If the California Dream is really going to be available to all Californians, things have to change.
Our children have to be better prepared for school, complete graduation, attend college and be ready to compete in the dynamic 21st century economy.
And for too many, particularly economically challenged Latino and Black kids, we have fallen short. Why?
That’s a question driving the L.A. Compact–a large, regional effort in the state’s largest county to close the education and workforce gaps caused by systemic inequities and racism.
The beginning of the answer starts with understanding where we are.
So, the L.A. Compact — which boasts 23 key elected officials, K-12 and higher education institutions and workforce leaders among its signees — recently released a robust Charting Progress data dashboard to track progress toward improving outcomes.
The dashboard tracks a broad group of metrics like early care and education enrollment, high school graduation and dropout rates, college enrollment post-high school, and disconnected youth percentages.
“Using data is a tool to improve our systems and increase achievement for our youth,” said David Rattray, president and CEO of UNITE-LA, during a recent webinar that featured Los Angeles educational and workforce leaders. “We think this can be invaluable to meet our goal that every L.A. County child and youth is prepared to be a lifelong learner.”
UNITE-LA, the L.A. Compact and Southern California Grantmakers produced the webinar, which emphasized the importance of data to define what the big issues are so that those who are trying to improve outcomes are working on the right things.
“And that’s the key. If we are going to change the lives of many Californians, we have to invest time and treasure in areas that matter,” said Micah Weinberg, CEO of California Forward. “This data dashboard is exactly the type of tool that L.A. educational and workforce leaders can turn into meaningful action.”
The leader of the nine-campus Los Angeles Community College District (LACCD) agrees.
“That which we don’t measure, doesn’t improve,” said Chancellor Francisco Rodriguez, who was joined on the virtual panel by Los Angeles Board of Education President Kelly Gonez, Los Angeles Economic Development Corporation (LAEDC) CEO Bill Allen, and First 5 LA Chief Data Officer Dr. Kimberly Hall.
“The K-12 data are a powerful tool that [LAUSD] can utilize in our work,” said Gonez. “This can help us meet the unique needs of our students.”
The influence of the pandemic is obvious in some of the data, and as Dr. Hall noted, it has hit pre-school education efforts very hard. The child care sector has been devastated by the pandemic—a full 20% of the preschools that First 5 LA oversees have been closed.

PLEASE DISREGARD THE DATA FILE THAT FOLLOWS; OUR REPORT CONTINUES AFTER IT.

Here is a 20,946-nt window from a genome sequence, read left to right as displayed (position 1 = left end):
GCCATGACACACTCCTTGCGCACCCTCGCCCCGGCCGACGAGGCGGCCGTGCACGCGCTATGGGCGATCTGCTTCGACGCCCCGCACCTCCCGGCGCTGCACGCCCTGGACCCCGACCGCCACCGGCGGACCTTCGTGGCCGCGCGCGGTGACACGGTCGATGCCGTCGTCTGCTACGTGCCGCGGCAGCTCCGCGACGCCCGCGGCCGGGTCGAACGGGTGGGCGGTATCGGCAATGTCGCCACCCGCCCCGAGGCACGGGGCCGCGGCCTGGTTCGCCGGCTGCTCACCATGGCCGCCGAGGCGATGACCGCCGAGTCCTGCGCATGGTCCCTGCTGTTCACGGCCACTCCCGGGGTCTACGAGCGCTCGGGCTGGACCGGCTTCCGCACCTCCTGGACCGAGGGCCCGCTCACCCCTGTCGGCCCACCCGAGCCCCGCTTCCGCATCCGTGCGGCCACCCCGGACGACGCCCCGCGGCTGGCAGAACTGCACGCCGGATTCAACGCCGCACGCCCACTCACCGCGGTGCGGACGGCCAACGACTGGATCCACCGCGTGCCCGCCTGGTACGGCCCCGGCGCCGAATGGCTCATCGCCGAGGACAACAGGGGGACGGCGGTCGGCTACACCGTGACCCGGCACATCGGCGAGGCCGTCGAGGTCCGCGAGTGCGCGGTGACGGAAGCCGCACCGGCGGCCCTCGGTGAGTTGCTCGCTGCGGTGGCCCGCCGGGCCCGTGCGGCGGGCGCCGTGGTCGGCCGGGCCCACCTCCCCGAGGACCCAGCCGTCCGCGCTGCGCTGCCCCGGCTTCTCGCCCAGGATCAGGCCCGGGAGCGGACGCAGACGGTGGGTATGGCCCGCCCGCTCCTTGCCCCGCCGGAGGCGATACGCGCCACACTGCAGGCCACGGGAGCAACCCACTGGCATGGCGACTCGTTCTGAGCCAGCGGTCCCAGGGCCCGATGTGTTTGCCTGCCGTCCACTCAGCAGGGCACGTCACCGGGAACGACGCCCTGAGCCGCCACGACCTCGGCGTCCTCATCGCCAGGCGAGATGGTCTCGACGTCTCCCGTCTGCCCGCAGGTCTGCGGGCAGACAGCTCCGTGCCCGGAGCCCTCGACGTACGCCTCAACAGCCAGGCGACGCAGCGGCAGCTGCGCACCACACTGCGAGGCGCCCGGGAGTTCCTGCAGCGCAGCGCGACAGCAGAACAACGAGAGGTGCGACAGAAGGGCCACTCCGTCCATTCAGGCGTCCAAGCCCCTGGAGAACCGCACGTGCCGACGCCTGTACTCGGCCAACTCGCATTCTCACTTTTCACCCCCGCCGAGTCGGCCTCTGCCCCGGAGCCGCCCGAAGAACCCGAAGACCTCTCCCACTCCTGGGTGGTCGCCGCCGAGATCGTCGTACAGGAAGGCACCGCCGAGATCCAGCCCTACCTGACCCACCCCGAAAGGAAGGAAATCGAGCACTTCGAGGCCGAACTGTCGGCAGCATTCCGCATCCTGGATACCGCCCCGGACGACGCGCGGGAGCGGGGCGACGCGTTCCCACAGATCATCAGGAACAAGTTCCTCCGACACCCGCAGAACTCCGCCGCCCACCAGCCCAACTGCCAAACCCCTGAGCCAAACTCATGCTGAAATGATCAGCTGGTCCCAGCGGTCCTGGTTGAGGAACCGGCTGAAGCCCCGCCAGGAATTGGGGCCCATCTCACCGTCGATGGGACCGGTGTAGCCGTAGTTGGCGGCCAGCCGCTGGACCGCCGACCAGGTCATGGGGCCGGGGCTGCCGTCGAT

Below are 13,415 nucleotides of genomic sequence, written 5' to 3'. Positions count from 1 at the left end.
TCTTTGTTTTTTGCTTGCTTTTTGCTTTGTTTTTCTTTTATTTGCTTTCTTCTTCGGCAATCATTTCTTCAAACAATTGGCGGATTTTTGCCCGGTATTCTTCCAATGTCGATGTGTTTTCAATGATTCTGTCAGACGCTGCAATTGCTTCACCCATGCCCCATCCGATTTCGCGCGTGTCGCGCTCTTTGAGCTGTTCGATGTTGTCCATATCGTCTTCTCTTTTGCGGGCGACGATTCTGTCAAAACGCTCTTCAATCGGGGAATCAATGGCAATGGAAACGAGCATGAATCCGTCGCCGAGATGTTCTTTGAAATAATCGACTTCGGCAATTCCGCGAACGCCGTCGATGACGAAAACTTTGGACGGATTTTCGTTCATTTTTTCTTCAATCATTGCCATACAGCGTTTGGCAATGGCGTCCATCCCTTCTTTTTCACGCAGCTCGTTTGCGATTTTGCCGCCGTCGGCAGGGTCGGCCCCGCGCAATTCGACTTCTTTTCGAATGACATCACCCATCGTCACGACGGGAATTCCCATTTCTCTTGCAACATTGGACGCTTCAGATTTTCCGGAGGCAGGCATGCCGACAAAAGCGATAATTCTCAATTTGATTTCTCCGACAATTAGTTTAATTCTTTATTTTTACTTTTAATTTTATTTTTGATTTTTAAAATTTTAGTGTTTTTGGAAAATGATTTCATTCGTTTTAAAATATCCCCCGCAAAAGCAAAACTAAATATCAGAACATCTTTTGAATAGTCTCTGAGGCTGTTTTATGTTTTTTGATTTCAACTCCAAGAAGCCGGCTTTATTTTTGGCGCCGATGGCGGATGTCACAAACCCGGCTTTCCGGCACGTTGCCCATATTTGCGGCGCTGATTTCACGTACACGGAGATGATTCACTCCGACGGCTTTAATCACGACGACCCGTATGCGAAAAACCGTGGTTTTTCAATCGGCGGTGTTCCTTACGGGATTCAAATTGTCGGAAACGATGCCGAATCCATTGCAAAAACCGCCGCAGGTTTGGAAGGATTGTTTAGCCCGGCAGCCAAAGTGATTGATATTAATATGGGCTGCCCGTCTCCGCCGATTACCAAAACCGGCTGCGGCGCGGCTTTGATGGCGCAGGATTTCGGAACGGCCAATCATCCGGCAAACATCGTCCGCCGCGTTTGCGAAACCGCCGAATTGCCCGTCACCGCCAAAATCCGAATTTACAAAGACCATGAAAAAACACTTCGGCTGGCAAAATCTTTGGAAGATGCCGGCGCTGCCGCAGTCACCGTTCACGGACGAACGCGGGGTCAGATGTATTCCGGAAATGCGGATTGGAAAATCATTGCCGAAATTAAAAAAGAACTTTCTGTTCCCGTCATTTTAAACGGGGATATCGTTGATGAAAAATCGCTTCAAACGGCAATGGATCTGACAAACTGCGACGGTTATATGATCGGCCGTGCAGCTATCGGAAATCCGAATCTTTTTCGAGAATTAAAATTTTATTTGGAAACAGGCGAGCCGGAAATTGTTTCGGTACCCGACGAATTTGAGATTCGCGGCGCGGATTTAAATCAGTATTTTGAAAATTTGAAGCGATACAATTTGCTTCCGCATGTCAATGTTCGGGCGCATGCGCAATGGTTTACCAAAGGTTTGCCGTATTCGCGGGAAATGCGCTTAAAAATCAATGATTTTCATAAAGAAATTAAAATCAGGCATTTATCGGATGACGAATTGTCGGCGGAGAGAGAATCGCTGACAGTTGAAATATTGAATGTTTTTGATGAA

Dr. Rodriguez noted that LACCD is serving 20% fewer students this year and that groups particularly hard hit have been single Black and Latina women aged 24 to 36.
Also discussed were the necessities of employers who desperately need a trained workforce in the Los Angeles region. The region needs more workers prepared for this fast-changing 21st century economy. But LAEDC’s Bill Allen knows developing trained workers doesn’t start just when the worker is looking for a job.
“We have an incredibly diverse and abundant workforce, and to the extent to which we invest from the earliest ages of our children, the better our future will be,” he said.
The L.A. Compact is working to close the education and workforce gaps caused by systemic inequities and racism. The dashboard was put in digital form because UNITE-LA plans to update it at least quarterly. It aspires to be a place that will provide a comprehensive (and current) picture of how Los Angeles’ children and youth are doing from cradle through career.
People we spoke with emphasized over and over that the dashboard will only bring value if it gets us to do things more effectively.
“These data are important only to the extent that they are used to effect real change in our systems and organizations–real change that dismantles systemic racism and supports L.A. youth from cradle to career so they can achieve their educational and career goals and ensure the future prosperity of our dynamic region,” said UNITE-LA’s Dr. Lisa Catanzarite who led the L.A. Compact Data Work Group.
The timing for this tool is right. Now is an opportune time to advance momentum for systems change in Los Angeles given that LAUSD has a new Superintendent in Alberto Carvalho and Los Angeles will be electing a new mayor this fall.
Dr. Manuel Pastor, USC Distinguished Professor and director of the USC Dornsife Equity Research Institute, believes that tackling racial equity issues is critical to L.A.’s economic vitality:
“Study after study shows that those regions that are able to close the gap are those that are able to generate prosperity,” he said.